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Home The News News Security stepped up after incursion: Cho

Security stepped up after incursion: Cho

Taiwan has stepped up national security measures, Premier Cho Jung-tai (卓榮泰) said yesterday, after a former Chinese navy captain was arrested for illegally entering the nation on a motorboat.

“National security cannot be neglected for a minute,” he said, adding that security units had been instructed to “immediately strengthen protective measures.”

Coast guard personnel arrested the man, surnamed Ruan (阮), on Sunday after his boat collided with other vessels at a ferry terminal on the Tamsui River (淡水河) in the north. Before that, he reportedly sailed the vessel into a harbor near the mouth of the river.

An illustration shows the path of a Chinese speedboat that illegally entered Taiwan on Sunday starting with where it was first spotted by Taiwanese coast guard (the first dot on the left), then as it moved closer to the mouth of the Tamsui River (the dot in the center), and where it collided with other vessels at a Tamsui ferry terminal.

Illustration: Wu Jen-chieh, Taipei Times

Ruan is a retired member of the Chinese People’s Liberation Army Navy who had served as a captain, Ocean Affairs Council Minister Kuan Bi-ling (管碧玲) said yesterday.

Ruan was reported to have said he wanted to defect to Taiwan after having made anti-Chinese government comments on messaging apps.

However, Ruan looks different from previous “defectors” from China, Kuan said.

Coast Guard Administration Director-General Chang Chung-lung speaks at a press conference in Taipei yesterday.

Photo: CNA

“In the past, Chinese defectors looked like they were hastily recruited by the Chinese government to carry out the task. However, [Ruan] looks more polite and was dressed more decently,” she said, adding that national security officials would investigate.

“Judging by the 18 cases involving Chinese [attempting to enter Taiwan illegally] in the past year, we do not rule out that it is a test that Beijing is conducting, because they all said they came to Taiwan to pursue a life of freedom,” she said.

Minister of National Defense Wellington Koo (顧立雄) said he met with the Coast Guard Administration (CGA) yesterday, as the boat had been allowed to gain access to one of the nation’s harbors.

“The defense of Tamsui River estuary would be key when deploying troops during wartime. However, during peacetime the coast guard and military work together to protect our territorial waters. The coast guard uses its inter-shore radar system to regulate marine activities, and the military serves as backup,” Koo said.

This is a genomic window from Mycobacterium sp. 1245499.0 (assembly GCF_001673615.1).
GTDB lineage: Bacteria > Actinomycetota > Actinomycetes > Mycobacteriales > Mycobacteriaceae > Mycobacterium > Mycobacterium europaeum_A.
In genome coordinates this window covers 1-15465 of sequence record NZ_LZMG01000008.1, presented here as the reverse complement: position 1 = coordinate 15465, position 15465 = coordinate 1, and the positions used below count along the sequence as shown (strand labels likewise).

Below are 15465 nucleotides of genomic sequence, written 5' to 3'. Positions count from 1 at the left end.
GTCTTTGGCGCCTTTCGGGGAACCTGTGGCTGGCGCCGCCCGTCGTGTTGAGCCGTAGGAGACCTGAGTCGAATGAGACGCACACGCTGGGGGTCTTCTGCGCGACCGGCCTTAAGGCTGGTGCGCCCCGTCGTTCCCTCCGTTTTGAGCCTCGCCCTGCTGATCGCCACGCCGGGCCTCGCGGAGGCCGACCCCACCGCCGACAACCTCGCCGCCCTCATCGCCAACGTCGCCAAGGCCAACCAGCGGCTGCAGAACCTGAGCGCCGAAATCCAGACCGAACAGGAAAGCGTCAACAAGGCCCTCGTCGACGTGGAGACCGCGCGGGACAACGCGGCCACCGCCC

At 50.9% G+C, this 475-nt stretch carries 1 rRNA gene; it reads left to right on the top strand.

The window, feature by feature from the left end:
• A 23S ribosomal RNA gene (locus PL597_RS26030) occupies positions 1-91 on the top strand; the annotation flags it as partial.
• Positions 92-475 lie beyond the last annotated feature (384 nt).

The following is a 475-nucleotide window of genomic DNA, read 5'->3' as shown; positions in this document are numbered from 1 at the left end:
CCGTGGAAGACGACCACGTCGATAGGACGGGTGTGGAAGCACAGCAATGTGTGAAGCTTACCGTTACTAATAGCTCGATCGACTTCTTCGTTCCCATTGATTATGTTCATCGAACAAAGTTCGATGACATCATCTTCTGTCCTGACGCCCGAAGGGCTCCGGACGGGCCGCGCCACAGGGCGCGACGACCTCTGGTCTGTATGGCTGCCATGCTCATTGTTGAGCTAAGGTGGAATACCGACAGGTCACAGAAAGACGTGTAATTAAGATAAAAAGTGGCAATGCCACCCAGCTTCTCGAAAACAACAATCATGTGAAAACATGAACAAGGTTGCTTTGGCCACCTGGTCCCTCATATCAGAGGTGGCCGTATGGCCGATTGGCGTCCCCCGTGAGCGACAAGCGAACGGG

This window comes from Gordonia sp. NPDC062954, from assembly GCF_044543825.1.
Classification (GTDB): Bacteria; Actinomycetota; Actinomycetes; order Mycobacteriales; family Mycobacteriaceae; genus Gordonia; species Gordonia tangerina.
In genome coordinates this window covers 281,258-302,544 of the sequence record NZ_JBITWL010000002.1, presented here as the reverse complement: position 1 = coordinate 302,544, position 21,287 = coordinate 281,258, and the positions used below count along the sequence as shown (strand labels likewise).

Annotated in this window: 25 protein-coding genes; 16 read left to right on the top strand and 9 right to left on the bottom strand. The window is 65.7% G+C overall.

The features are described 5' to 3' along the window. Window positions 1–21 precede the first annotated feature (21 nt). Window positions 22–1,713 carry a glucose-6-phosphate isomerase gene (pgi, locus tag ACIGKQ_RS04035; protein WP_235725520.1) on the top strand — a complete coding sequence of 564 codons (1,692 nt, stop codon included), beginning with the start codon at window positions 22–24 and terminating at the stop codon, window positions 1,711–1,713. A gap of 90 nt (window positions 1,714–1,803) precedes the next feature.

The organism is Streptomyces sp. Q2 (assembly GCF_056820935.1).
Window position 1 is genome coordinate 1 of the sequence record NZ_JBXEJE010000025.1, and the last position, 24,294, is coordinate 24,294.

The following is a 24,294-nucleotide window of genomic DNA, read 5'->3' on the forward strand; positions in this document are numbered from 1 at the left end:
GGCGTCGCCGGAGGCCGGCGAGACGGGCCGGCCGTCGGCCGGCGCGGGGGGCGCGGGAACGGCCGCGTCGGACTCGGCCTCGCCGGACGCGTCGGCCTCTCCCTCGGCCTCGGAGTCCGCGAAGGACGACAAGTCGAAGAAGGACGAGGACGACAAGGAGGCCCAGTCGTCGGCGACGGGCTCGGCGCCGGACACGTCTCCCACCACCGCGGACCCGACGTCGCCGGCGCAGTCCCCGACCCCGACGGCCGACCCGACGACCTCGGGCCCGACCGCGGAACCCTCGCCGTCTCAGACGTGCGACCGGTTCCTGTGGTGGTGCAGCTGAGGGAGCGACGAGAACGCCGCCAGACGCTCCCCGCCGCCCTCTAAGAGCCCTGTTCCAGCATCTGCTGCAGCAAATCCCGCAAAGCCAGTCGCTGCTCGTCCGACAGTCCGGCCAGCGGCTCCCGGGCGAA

Asked whether the incident was part of China’s “gray zone” tactics aimed at testing the limits of the government, Koo said the ministry has not ruled that out.

“We have already included gray zone warfare in our annual table-top exercises. We need to ascertain whether this incident is part of China’s persistent gray zone tactics and stay on high alert for such a possibility. We will also study how to handle the unauthorized entry of a single Chinese vessel,” he said.

The CGA yesterday told a news conference that coast guard personnel had made mistakes that enabled the Chinese motorboat to cruise all the way to the harbor.

“The radar system operator had locked on to the Chinese speedboat 6 nautical miles [11km] off the coast of Tamsui District (淡水), but they mistakenly thought the boat was a Taiwanese fishing vessel returning to harbor,” the CGA said.

“Even though the operator notified the second fishing port in Tamsui and the CGA security inspection station in New Taipei City’s Bali District (八里), they did not ask a coast guard patrol boat to inspect the Chinese boat,” it said.

“The security inspection station in Bali also failed to immediately notify patrolling coast guard personnel to search and stop the boat after it verified that the boat was not a Taiwanese fishing boat,” the CGA said, adding that the personnel at fault would be held accountable.

To prevent radar system operators making errors, the CGA said it is considering using the radar system in conjunction with an inter-shore intelligent monitoring system, which uses an infrared thermal imaging camera.

It said that it would gradually increase the use of drones to help it inspect vessels and encourage Taiwanese fishing boats to install an automatic identification system.

Coast guard personnel would be better trained to coordinate with the military, the CGA added.

Additional reporting by AFP


Source: Taipei Times - 2024/06/12



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Newsflash

While 47.3 percent of the public think cross-strait exchanges over the past three years have not negatively impacted Taiwan’s sovereignty, 40 percent believe that there has been a severe erosion of sovereignty following the cross-strait exchanges initiated by President Ma Ying-jeou’s (馬英九) administration since 2008, according to a survey released by the Taiwan Brain Trust yesterday.

Think tank chief executive Lo Chih-cheng (羅致政) said that the survey was conducted on Friday and Saturday last week, before the recent revelation of an internal WHO memo dated September last year that showed the body instructed members to refer to Taiwan as a “Province of China.”